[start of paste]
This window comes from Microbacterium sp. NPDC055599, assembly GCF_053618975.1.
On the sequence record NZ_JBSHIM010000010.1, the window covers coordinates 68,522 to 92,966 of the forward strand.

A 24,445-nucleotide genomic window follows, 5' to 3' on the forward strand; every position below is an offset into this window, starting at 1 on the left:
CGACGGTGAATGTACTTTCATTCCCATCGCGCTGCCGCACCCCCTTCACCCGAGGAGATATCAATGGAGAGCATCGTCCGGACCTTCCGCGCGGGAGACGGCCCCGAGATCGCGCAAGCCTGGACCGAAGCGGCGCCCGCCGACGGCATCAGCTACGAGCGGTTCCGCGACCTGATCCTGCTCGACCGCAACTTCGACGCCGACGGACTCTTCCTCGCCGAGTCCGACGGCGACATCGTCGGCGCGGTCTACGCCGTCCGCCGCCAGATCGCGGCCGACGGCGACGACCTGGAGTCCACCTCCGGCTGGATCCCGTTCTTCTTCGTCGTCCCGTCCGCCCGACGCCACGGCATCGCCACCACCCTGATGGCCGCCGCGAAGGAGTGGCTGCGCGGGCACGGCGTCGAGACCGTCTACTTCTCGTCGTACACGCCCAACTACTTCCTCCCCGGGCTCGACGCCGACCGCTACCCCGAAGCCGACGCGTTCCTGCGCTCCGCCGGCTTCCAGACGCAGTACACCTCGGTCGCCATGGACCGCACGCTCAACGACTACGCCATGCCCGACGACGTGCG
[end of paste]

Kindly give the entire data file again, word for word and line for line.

This window comes from Microbacterium sp. NPDC055599, assembly GCF_053618975.1.
On the sequence record NZ_JBSHIM010000010.1, the window covers coordinates 68,522 to 92,966 of the forward strand.

A 24,445-nucleotide genomic window follows, 5' to 3' on the forward strand; every position below is an offset into this window, starting at 1 on the left:
CGACGGTGAATGTACTTTCATTCCCATCGCGCTGCCGCACCCCCTTCACCCGAGGAGATATCAATGGAGAGCATCGTCCGGACCTTCCGCGCGGGAGACGGCCCCGAGATCGCGCAAGCCTGGACCGAAGCGGCGCCCGCCGACGGCATCAGCTACGAGCGGTTCCGCGACCTGATCCTGCTCGACCGCAACTTCGACGCCGACGGACTCTTCCTCGCCGAGTCCGACGGCGACATCGTCGGCGCGGTCTACGCCGTCCGCCGCCAGATCGCGGCCGACGGCGACGACCTGGAGTCCACCTCCGGCTGGATCCCGTTCTTCTTCGTCGTCCCGTCCGCCCGACGCCACGGCATCGCCACCACCCTGATGGCCGCCGCGAAGGAGTGGCTGCGCGGGCACGGCGTCGAGACCGTCTACTTCTCGTCGTACACGCCCAACTACTTCCTCCCCGGGCTCGACGCCGACCGCTACCCCGAAGCCGACGCGTTCCTGCGCTCCGCCGGCTTCCAGACGCAGTACACCTCGGTCGCCATGGACCGCACGCTCAACGACTACGCCATGCCCGACGACGTGCG